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Using FOIL to Represent Area

Using FOIL to Represent Area

Author: Colleen Atakpu
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This lesson covers using FOIL to represent area.

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Today, we're going to talk about using FOIL to represent area. So we're going to start by reviewing how to find the area of a rectangle or a square, and then, we'll do some examples, looking at the area of a rectangular square using FOIL.

So let's start by reviewing how to find the area of a rectangle or square. Let's say I've got a rectangle that has a length of 3 feet and a width of 5 feet. I know that the formula for the area of a rectangle is area is equal to the length times the width. So if my length is 3 feet, I'm going to substitute that in for my length, and my width is 5 feet. Multiplied together, 3 times 5 will give me 15, and my units will be feet squared. So the area of my rectangle is 15 feet squared.

For my second example, let's say I have a rectangular plot of land, and I know that the length of the rectangular plot is x plus 1, and the width is x plus 3. And I want to come up with an expression for the area of the plot of land. So I'm going to start by labeling my picture with the length and the width. So because I have a variable and a number component to the length, I'm going to write them separately. So I'm going to let this piece here be equal to 1 and this piece up here be equal to x, so that my length is x plus 1.

For my width, I'm going to do the same thing. I'm going to let this piece here be equal to 3 and this piece here be equal to x. So now, my width is shown as 3 plus x, or x plus 3. So I'm going to go ahead and determine the area by multiplying my length times the width, and because the length and the width are both binomials-- they have two terms-- I'm going to use FOIL to multiply.

So again, I know my area is equal to the length times the width. My length is x plus 1, and my width is x plus 3. So again, using FOIL to multiply, x times x would give me x squared. x times 3 will give me 3x. 1 times x will give me 1x, and 1 times 3 will give me 3. I can simplify by adding my middle two terms. That will give me an area of x squared plus 4x plus 3.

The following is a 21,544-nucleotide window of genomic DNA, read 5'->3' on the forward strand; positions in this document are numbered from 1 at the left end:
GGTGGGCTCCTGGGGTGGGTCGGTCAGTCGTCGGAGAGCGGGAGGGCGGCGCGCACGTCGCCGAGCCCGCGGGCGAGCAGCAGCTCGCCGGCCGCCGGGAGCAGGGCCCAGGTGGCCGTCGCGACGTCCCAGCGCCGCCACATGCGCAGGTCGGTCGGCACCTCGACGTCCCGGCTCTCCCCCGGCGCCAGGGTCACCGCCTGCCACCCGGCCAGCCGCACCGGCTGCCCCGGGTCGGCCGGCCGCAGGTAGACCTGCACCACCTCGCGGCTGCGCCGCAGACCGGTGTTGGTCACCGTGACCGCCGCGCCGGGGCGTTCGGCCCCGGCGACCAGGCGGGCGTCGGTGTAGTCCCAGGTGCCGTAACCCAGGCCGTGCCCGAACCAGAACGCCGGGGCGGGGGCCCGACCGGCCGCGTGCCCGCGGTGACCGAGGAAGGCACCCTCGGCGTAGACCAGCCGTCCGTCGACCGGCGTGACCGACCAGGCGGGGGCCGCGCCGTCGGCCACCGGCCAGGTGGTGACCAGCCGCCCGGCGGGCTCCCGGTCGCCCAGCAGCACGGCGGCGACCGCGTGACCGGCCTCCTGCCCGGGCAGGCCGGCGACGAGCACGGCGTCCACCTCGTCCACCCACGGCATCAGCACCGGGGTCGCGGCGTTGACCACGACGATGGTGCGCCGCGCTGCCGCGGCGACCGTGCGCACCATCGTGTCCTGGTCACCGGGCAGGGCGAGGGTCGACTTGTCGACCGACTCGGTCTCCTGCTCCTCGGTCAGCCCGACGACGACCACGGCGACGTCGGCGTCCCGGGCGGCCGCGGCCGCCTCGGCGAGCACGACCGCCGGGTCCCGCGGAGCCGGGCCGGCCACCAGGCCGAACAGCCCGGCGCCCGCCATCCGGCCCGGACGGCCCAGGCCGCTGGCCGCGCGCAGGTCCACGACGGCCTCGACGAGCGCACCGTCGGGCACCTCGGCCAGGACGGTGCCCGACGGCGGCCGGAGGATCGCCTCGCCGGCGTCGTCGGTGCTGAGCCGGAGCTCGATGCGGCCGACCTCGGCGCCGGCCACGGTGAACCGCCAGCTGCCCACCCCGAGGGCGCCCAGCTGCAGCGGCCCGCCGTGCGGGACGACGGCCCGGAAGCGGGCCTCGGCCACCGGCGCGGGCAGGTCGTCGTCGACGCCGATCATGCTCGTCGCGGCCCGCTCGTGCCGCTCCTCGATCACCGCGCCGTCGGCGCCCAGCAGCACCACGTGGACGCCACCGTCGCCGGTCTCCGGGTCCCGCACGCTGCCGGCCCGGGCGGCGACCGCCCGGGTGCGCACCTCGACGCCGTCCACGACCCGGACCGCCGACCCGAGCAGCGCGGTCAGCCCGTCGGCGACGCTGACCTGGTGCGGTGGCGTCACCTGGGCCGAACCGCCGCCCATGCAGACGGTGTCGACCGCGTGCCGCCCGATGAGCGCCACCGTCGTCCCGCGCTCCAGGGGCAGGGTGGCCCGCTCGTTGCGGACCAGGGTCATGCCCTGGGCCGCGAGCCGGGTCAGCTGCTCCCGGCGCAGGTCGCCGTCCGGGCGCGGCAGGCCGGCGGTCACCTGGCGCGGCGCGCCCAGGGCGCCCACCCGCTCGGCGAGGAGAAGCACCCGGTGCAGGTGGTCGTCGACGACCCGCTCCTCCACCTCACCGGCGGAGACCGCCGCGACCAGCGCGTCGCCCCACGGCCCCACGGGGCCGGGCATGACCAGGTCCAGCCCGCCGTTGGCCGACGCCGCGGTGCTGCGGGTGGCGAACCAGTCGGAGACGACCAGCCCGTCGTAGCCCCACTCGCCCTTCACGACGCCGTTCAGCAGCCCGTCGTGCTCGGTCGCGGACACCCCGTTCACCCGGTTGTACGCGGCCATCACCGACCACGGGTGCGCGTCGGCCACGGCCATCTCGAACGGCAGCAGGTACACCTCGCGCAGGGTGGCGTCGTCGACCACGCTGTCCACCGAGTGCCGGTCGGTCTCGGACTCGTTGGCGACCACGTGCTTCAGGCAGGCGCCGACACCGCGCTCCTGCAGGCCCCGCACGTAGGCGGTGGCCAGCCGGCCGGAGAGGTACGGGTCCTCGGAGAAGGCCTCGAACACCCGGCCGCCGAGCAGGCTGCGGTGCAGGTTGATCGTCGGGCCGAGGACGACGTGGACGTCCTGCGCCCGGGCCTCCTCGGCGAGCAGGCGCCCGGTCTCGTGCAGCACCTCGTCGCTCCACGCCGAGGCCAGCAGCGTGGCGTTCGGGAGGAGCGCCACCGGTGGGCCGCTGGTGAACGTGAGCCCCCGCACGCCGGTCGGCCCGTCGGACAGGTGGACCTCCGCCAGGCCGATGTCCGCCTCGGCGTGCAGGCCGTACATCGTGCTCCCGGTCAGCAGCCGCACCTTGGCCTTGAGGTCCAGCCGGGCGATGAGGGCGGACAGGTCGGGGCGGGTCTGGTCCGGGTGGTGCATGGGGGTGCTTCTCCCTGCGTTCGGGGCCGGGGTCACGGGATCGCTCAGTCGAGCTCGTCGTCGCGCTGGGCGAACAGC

And I can verify that by looking at my diagram again and figuring out the area of each individual rectangle. So this bottom rectangle has a length of 1 and a width of 3. So area being length times width, I multiply 1 times 3, and I find the area of this rectangle is 3. Similarly, for the rectangle above it, I'll multiply the length of x by width of 3. That will give me 3x for the area of this rectangle. Here, I'm multiplying a width of x by a length of x. x times x will give me x squared. And finally, in this bottom rectangle, I have a width of x and the length of 1, so that's 1x.

And now, we can see that these four areas are the same as the four terms that I had when I used FOIL to multiply my expressions for the length and the width. So by adding up these separate areas, I can see, or verify, that my area for the entire plot of land will be x squared-- 3x plus 1x will give me 4x-- plus 3, which matches the area that I found before.

So for the last example, let's say we've got another rectangle. Although, this time, we want to find the area of just part of it. We know that there is a piece that's missing in the middle of the rectangle that has dimensions 2x by 3x, but we don't know what x is. And we want to find the area of the rectangle outside of that middle rectangle. So we want to find the area shaded in blue.

So I can write the dimensions of my big rectangle. The length of my rectangle will be 13. However, I don't want to find this entire length, because I don't want to include the area here. So I don't want to include the length of 3x, so I'm going to subtract that from 13. So the length of this rectangle where I'm trying to find the area in blue is going to be 13 minus 3x.

Similarly, the width-- I see that the width is 8 inches, but I, again, do not want to include the width here, which is 2x. So I'm going to subtract that from the 8, so my width is going to be 8 minus 2x. So now, to find the area, I can, again, use my formula of length times width. So that's going to be area is equal to 13 minus 3x times 8 minus 2x.

And again, I'm multiplying two binomials, so I'm going to use FOIL. My first two terms multiplied, 13 times 8, is going to give me 104. My outside terms multiplied, 13 and negative 2x, is going to give me negative 26x. My inside two terms, negative 3x and 8, is going to give me negative 24x, and my last two terms, negative 3x and negative 2x, will give me positive 6x squared.

So now, I can combine my middle two terms. Negative 26x minus 24x is going to give me negative 50x. And I can bring down my other two terms. So I've found an expression for my area. However, if this is not written in standard form, it doesn't go in order of terms by highest degree. So I'm going to rewrite this in standard form. So I'll start with 6x squared, then bring down my minus 50x, and end with 104.

So let's go over our key points today. To find the area of a rectangle, you multiply the length by the width. If the length and/or width of a rectangle are represented by a binomial expressions, you multiply the binomials using FOIL to determine an expression for the area.

So I hope that these key points and examples helped you understand a little bit more about using FOIL to represent area. Keep using your notes and keep on practicing, and soon, you'll be a pro. Thanks for watching.